We celebrated Independence Day in Polson, Montana, a small town on the southern shore of Flathead Lake. The city was named after pioneer rancher David Polson, and currently has a population of around 4,800.
We love small towns, and their Fourth of July celebration was so much fun. Here are highlights from the town parade.
Polson Flathead Historical Museum
After the parade, we visited the historical museum to learn more about Polson. Local museums always interest us.
One of the treats was meeting Mrs. Scott, one of the museum benefactors who happened to be there. She had donated a number of items to the museum, including this beautiful carriage and huge Highland Bull named Rudolf.
It was so much fun listening to her stories about her husband and the various items she had donated to the museum.
The museum collection included a number of interesting items, including the city’s oldest jail and historic fire engines and equipment.
As always, there are more photos in the gallery.
Built in 1938, the Kerr Dam raises the level and increases the size of Flathead Lake while providing hydroelectricity to the city of Polson. Since the dam is located on tribal lands, it has been run by the Confederated Salish and Kootenai Tribes who officially purchased the dam in 2015 and renamed it the Seli’š Ksanka Qlispe’ Dam.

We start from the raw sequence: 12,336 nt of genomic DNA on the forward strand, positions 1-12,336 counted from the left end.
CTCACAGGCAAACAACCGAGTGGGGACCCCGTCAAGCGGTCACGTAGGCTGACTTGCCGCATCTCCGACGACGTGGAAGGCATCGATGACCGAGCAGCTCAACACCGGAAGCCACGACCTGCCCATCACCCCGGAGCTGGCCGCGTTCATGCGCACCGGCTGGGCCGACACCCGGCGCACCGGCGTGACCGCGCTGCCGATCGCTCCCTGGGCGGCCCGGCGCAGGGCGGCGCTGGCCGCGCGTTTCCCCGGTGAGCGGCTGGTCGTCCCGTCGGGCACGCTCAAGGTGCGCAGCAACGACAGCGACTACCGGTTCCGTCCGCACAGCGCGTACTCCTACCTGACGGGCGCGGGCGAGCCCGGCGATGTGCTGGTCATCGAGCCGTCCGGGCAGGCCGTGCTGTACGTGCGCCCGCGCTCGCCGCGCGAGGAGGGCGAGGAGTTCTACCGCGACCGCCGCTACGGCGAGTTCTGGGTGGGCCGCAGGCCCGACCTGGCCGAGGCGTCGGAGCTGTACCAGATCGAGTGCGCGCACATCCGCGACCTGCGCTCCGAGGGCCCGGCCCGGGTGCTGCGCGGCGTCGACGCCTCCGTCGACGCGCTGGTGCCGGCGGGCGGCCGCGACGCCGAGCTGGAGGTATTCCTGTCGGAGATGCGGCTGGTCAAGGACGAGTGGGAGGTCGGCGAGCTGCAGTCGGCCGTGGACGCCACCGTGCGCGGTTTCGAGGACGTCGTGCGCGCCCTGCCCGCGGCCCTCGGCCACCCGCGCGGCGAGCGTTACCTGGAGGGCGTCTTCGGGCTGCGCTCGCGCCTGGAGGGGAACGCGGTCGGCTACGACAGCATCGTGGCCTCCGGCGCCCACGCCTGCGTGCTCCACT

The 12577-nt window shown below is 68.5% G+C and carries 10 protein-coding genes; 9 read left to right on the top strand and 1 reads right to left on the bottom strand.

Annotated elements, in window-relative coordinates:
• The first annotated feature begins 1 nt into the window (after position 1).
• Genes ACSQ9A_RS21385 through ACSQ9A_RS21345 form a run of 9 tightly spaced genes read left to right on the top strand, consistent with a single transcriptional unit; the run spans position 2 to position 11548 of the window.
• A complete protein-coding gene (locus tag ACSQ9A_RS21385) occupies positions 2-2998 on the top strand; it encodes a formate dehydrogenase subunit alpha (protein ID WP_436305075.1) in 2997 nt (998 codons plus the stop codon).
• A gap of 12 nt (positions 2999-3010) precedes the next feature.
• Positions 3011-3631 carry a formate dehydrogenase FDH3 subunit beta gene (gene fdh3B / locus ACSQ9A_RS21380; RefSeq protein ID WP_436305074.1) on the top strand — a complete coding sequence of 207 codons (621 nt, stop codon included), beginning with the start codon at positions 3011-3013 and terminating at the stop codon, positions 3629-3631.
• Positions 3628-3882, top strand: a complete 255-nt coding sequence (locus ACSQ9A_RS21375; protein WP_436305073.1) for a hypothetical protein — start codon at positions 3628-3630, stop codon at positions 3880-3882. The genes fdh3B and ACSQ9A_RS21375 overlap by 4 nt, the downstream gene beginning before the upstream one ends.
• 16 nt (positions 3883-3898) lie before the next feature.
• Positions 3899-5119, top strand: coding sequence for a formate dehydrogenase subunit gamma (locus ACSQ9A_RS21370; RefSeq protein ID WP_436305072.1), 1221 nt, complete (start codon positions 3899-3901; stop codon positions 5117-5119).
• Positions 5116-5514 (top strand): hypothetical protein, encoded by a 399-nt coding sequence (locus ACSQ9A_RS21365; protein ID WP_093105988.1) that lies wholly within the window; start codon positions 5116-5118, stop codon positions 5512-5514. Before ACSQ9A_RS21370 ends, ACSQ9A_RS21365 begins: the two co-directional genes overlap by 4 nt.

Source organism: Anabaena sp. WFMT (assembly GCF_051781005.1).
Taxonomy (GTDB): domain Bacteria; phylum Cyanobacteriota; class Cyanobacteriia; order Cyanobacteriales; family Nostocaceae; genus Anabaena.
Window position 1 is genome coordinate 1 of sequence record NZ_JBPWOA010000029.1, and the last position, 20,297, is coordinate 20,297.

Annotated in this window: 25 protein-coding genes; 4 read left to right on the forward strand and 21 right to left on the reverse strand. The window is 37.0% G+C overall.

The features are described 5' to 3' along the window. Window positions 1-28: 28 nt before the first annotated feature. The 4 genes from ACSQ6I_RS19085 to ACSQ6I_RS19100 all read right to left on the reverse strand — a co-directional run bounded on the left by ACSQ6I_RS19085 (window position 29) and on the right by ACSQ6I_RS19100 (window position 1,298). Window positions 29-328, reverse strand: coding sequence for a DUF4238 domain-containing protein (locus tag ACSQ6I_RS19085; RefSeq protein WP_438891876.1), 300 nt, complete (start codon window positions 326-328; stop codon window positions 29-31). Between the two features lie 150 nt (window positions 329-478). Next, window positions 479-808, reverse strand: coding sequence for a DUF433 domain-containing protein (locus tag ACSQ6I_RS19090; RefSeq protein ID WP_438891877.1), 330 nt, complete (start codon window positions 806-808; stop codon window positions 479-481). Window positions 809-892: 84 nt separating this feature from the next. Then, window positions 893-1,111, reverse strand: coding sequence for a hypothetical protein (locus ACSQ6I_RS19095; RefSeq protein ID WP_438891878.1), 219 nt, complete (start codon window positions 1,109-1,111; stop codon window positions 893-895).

We walked the 350 steps down to the observation deck. Great views of the dam, Flathead Lake and the river!
National Bison Range
We drove to the nearby town of Charlo, Montana to visit the National Bison Range Wildlife Refuge. The park consists of several drives through the meadows and hillsides where you can get an up close view of the bison heard. There are 350 bison, plus other wildlife in the refuge.
One of the highlights for us was coming across a black bear. He had been standing in the road as we approached and then scampered up into the brush.
The views from the drive were beautiful too. It was a great stop on our journey.
Miracle of America Museum
Our final stop in the area was at the Miracle of America Museum. Founded by Gil & Joanne Mangels in 1981, the museum is a vast, eclectic collection of artifacts and memorabilia scattered throughout the property and dozens of buildings.
We thoroughly enjoyed wandering through the collection, and talking with Gil about how he acquired so much history.
Here are a few highlights. Check out the gallery for more photos.
With that, we said goodbye to Jan and Carl as they head back to California and we continue on our journey. Next stop is a brief stay in Missoula on our way back to Wyoming and the Grand Teton National Park.